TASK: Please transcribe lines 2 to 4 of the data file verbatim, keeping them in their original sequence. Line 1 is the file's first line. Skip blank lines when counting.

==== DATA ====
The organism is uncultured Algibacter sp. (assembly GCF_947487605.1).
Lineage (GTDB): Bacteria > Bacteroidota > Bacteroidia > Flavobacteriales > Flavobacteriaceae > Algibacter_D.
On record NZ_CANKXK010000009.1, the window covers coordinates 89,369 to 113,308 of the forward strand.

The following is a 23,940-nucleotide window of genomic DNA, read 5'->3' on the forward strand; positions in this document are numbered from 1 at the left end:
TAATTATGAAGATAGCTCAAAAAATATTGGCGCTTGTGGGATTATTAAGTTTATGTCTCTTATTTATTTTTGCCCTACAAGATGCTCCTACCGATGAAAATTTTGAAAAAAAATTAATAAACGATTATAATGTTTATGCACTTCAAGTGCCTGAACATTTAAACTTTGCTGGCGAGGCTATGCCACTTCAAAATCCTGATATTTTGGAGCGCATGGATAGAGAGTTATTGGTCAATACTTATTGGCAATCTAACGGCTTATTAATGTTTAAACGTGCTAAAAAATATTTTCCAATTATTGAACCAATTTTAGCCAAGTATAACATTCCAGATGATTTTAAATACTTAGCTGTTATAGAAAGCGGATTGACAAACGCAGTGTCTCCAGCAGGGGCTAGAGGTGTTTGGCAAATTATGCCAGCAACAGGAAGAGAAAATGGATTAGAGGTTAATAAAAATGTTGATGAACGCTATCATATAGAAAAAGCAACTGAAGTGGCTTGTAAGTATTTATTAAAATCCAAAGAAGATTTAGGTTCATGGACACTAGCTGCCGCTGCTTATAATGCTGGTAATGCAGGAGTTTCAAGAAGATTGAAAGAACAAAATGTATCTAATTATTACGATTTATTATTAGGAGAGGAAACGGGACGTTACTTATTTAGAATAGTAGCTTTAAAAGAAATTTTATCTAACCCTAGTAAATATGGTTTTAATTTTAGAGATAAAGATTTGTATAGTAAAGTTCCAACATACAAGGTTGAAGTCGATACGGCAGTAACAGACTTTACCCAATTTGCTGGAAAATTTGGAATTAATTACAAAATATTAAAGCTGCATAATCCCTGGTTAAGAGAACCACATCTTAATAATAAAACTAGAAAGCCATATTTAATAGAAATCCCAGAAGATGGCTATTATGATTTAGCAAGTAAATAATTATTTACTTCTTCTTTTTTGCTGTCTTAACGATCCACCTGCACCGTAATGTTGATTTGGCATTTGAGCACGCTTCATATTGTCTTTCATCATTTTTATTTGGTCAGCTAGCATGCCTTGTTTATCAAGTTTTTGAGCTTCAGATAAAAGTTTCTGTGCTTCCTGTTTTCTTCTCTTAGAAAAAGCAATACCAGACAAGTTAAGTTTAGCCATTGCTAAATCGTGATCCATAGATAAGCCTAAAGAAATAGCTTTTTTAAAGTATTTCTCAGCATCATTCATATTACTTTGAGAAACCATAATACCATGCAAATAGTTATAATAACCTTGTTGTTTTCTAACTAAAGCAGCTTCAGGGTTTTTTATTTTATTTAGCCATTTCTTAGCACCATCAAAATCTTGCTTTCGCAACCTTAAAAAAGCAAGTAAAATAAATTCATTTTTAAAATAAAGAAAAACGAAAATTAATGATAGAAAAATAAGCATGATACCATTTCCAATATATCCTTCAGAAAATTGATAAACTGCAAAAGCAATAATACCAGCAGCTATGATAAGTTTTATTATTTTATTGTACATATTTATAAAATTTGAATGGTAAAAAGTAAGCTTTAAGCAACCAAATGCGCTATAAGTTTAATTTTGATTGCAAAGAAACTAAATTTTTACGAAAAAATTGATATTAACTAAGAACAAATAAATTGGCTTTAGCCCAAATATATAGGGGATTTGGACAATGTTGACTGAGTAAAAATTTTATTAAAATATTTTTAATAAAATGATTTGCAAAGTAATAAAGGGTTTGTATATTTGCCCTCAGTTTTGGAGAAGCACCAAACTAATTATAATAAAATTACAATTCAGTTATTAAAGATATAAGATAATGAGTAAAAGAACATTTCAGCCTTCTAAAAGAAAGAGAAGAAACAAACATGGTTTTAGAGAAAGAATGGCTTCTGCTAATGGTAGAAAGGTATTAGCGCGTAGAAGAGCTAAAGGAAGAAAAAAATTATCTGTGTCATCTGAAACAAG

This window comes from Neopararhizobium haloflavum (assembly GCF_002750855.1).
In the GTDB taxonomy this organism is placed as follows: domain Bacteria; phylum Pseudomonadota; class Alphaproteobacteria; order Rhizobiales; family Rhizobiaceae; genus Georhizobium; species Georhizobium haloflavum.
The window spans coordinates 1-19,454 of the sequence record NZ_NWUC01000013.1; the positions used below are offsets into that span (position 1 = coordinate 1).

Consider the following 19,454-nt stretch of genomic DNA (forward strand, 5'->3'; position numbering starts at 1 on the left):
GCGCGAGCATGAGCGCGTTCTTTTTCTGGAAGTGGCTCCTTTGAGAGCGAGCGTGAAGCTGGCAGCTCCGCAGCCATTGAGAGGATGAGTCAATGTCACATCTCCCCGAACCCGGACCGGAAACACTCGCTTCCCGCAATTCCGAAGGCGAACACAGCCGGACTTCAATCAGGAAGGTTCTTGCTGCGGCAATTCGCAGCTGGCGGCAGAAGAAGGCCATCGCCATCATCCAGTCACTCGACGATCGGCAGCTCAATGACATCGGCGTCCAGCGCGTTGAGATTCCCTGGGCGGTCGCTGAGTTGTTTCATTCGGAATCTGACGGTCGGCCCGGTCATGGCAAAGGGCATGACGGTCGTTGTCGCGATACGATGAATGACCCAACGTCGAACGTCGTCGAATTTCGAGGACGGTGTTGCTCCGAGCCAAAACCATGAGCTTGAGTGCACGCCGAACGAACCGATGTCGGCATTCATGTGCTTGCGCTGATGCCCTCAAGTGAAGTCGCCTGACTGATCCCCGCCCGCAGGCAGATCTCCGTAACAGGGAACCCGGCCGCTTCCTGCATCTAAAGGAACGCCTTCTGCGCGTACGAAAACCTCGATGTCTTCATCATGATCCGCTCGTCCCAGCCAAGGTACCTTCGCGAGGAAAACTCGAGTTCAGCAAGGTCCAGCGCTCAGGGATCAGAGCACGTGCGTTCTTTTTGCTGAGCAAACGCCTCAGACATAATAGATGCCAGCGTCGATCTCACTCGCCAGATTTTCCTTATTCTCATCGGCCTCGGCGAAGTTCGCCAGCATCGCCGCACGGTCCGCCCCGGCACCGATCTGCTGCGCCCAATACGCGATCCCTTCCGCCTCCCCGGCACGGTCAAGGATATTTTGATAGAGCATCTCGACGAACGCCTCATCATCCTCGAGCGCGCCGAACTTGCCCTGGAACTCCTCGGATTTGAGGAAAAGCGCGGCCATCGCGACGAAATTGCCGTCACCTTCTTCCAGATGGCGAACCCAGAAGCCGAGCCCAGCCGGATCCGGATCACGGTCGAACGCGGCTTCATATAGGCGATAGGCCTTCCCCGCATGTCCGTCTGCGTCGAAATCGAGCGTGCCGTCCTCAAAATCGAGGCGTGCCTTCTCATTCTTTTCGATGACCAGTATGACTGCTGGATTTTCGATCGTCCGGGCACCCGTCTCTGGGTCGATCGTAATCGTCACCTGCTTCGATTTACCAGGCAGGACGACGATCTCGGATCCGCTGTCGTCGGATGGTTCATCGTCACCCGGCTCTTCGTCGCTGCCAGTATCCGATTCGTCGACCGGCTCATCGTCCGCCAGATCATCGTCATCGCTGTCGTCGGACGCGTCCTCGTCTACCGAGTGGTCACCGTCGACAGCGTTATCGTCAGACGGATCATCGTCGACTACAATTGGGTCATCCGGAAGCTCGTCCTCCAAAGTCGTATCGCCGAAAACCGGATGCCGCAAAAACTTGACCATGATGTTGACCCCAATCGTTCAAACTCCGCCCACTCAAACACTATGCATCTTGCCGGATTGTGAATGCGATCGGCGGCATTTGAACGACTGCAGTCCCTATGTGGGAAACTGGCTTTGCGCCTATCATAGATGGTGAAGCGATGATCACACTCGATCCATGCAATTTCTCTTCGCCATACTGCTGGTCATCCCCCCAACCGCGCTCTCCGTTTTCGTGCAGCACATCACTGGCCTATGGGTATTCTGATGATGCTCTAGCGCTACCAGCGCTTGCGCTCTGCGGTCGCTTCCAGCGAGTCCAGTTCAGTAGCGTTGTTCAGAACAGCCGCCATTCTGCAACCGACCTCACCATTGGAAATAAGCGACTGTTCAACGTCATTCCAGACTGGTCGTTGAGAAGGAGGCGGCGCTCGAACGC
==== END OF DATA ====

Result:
Lineage (GTDB): Bacteria > Bacteroidota > Bacteroidia > Flavobacteriales > Flavobacteriaceae > Algibacter_D.
On record NZ_CANKXK010000009.1, the window covers coordinates 89,369 to 113,308 of the forward strand.

The following is a 23,940-nucleotide window of genomic DNA, read 5'->3' on the forward strand; positions in this document are numbered from 1 at the left end: